Galaxy Note 7, RIP. Samsung, you've got to rebuild the trust
A look at some of the steps Samsung will have to take to win back the public's confidence.
Roger ChengFormer Executive Editor / Head of News
Roger Cheng (he/him/his) was the executive editor in charge of CNET News, managing everything from daily breaking news to in-depth investigative packages. Prior to this, he was on the telecommunications beat and wrote for Dow Jones Newswires and The Wall Street Journal for nearly a decade and got his start writing and laying out pages at a local paper in Southern California. He's a devoted Trojan alum and thinks sleep is the perfect -- if unattainable -- hobby for a parent.
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SABEW Best in Business 2011 Award for Breaking News Coverage, Eddie Award in 2020 for 5G coverage, runner-up National Arts & Entertainment Journalism Award for culture analysis.
That's a good start, but Samsung will have a long way to go to win back the public's trust.
Samsung, after all, is facing an unprecedented crisis, different even from the massive Volkswagen recall from this year or even the Tylenol debacle in 2010. The Korean electronics conglomerate was in enough hot water after the initial recall, but a second recall of replacement units raises questions about its judgment and ability to release a safe product. From a sales perspective alone, the loss of the Note 7 could cost $2.75 billion, according to Macquarie Research.
"The big cost will be how it hurts the brand," said Simon Blanchard, assistant professor of marketing at Georgetown's McDonough School of Business. "It's going to follow them for quite a while."
But not all is lost. Here are the steps, both logical and drastic, that Samsung needs to take to repair its reputation and win you back. (Samsung declined to comment beyond today's statement confirming the shutdown.)
Get proactive. Samsung made a bold move when it recalled the first run of Note 7 phones. Then it got more tentative. The last few days have seen a trickle of statements from Samsung, even as its carrier partners have moved quickly to distance themselves from the phone. Early Monday, the company said it would "temporarily adjust" the production schedule of the phone. By Tuesday, it had shut down completely.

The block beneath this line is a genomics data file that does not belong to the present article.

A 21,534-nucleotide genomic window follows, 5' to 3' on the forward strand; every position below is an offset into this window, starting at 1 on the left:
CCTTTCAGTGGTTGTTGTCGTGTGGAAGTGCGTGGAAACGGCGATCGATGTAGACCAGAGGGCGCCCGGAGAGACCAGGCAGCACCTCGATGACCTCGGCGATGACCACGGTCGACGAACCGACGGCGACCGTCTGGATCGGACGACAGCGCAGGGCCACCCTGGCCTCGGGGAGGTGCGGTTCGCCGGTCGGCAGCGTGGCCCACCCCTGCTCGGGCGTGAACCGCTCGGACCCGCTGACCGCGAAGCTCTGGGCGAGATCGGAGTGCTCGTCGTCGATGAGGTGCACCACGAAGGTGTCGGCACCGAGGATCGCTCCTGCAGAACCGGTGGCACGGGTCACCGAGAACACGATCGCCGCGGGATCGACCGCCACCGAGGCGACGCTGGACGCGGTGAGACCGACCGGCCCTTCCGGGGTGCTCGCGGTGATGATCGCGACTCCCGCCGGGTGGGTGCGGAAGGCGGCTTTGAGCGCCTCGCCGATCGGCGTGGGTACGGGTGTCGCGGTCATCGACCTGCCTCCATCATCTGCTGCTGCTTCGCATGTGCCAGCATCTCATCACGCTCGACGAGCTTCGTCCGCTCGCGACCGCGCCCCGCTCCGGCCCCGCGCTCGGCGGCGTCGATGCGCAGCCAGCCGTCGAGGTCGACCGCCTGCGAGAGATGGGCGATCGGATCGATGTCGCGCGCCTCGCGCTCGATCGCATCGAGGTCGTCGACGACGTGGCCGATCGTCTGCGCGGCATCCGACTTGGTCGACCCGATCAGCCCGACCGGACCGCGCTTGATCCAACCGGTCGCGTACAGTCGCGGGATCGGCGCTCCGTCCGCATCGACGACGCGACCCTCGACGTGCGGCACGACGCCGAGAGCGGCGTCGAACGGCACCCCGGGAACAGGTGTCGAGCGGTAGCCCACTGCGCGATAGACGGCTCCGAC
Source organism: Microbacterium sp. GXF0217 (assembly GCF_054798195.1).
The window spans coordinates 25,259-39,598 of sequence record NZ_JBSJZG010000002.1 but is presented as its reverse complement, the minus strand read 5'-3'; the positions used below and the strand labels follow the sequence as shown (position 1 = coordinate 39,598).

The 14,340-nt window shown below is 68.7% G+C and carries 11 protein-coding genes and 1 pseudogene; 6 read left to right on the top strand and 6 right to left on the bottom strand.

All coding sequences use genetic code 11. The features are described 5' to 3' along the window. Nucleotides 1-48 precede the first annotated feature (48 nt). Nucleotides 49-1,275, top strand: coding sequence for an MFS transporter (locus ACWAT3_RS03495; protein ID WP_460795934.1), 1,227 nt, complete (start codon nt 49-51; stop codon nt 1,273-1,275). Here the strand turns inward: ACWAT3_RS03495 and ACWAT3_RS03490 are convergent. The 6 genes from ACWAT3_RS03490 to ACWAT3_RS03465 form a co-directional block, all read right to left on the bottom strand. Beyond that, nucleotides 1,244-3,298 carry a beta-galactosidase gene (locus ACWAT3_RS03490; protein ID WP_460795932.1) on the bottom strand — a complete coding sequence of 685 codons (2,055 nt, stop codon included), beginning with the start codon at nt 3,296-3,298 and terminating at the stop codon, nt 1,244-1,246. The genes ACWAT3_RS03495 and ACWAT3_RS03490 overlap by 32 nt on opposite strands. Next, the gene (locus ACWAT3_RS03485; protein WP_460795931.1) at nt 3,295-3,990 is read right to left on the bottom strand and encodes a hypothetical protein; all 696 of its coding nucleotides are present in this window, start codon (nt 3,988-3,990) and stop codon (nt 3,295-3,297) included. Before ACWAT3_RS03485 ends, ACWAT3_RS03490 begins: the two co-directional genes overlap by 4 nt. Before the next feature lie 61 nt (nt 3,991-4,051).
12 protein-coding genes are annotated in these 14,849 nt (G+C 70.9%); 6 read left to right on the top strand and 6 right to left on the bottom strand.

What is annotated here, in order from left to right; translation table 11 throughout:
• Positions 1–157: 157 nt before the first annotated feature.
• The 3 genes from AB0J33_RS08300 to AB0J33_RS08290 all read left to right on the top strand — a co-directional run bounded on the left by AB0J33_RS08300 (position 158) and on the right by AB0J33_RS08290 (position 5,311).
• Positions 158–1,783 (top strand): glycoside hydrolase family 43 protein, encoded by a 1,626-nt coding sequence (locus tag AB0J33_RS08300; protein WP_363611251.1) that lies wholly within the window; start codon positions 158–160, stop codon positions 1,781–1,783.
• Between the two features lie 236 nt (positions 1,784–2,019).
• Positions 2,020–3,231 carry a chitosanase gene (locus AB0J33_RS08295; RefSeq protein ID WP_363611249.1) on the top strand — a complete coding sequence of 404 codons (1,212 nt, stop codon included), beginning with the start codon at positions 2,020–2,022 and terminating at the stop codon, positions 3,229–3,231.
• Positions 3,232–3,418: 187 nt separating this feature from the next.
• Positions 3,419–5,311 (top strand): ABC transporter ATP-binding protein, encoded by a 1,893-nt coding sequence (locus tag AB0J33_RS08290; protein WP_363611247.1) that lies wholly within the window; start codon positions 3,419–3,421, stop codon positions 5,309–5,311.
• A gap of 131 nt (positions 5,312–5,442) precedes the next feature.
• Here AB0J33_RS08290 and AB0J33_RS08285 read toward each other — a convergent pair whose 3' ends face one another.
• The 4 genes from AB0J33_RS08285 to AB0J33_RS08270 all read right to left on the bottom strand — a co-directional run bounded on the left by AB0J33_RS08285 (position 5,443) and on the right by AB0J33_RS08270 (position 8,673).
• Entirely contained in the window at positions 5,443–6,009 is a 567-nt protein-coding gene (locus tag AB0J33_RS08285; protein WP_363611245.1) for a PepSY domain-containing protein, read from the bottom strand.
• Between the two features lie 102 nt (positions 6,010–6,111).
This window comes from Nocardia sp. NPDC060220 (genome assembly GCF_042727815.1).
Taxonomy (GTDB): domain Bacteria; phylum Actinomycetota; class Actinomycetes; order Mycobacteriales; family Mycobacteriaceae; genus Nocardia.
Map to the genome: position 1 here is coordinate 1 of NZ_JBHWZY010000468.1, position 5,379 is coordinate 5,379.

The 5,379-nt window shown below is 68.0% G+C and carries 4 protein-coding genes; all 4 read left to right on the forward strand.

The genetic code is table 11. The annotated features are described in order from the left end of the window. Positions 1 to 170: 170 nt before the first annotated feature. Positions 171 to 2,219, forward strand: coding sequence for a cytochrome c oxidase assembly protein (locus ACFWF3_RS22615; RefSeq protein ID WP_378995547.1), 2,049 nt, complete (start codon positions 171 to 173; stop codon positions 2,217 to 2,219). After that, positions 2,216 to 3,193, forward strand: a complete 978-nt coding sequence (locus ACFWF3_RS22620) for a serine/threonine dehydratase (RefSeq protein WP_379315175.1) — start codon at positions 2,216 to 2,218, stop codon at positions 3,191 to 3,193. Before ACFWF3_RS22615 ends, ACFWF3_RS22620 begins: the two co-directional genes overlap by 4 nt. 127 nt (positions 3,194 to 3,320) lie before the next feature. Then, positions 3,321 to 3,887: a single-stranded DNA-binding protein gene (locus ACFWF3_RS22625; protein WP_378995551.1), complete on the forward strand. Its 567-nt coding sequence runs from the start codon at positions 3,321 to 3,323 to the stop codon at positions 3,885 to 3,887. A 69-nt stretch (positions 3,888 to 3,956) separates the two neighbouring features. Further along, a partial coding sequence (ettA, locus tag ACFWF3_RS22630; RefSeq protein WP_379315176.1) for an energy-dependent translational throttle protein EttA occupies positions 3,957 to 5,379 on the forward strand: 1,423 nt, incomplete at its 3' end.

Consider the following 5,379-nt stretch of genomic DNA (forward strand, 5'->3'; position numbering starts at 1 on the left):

That also means Samsung needs to get proactive in getting the roughly 1 million customers who bought a Note 7 to trade in their phones, including the die-hards who'd rather keep the phone and take their chances. The last thing Samsung needs is something more tragic to happen than a few ruined phones and a singed airplane carpet.
"Fortunately, in all these instances nobody got seriously injured," said Carolina Milanesi, an analyst at Creative Strategies.
Make good on this disaster. Many Galaxy Note 7 owners didn't just buy the phone -- many likely bought accessories like phone cases and charging docks. Samsung has to go beyond simply offering a replacement for its phones; it needs to make sure every one of its customers is made whole.
Samsung said it was already offering a reimbursement on related accessories purchased through carriers, but that policy should extend to third-party accessories as well.
Samsung has said Note customers are its most loyal, so it really needs to keep them happy.
Be upfront. Samsung gave a vague explanation of why the battery overheated. The company will have to be more forthright -- and specific -- the next time around.
"Samsung has to own the mistake and explain why it's not a problem for all of its products," Blanchard said. "It's possible to recover from this, but it does require some transparency."
Double down on Galaxy. These troubles mean it's even more important for Samsung to wow when it comes to its next new phone. Based on its track record, that will be the Galaxy S8, which will launch sometime early next year.
Samsung will have to work hard to erase the memory of this incident, and it will likely have to endure some jabs and questions about the safety of future products. But Samsung more than ever needs a breakthrough device.
You could argue that the Note 7 incident has tainted the Galaxy name, but it's unlikely that Samsung will drop the brand that it's poured billions of dollars into over the last six years.
"Samsung has invested far too much in it, and the Galaxy S products -- its main premium phones -- are not affected," said Avi Greengart, who covers consumer products for Current Analysis.
He and other analysts suggested the stylus, the big differentiating factor in the Note, could make its way to the Galaxy S line.
Kill the Note brand. This is by far the most drastic move. Samsung will have to cut its losses and wipe the Note brand off its slate.
That's easier said than done, given the success of the Note family before this problem and the fact that the whole trend of oversize phones originated with Samsung. But the Note brand is tarnished beyond repair. Think of the Ford Pinto's problem with bursting into flames after being rear-ended. People still snicker about that one, four decades later.
What will they say about the Note 8? "This one doesn't explode!"
In this case, starting fresh may be the best way to ensure the Note 7 is a faded memory.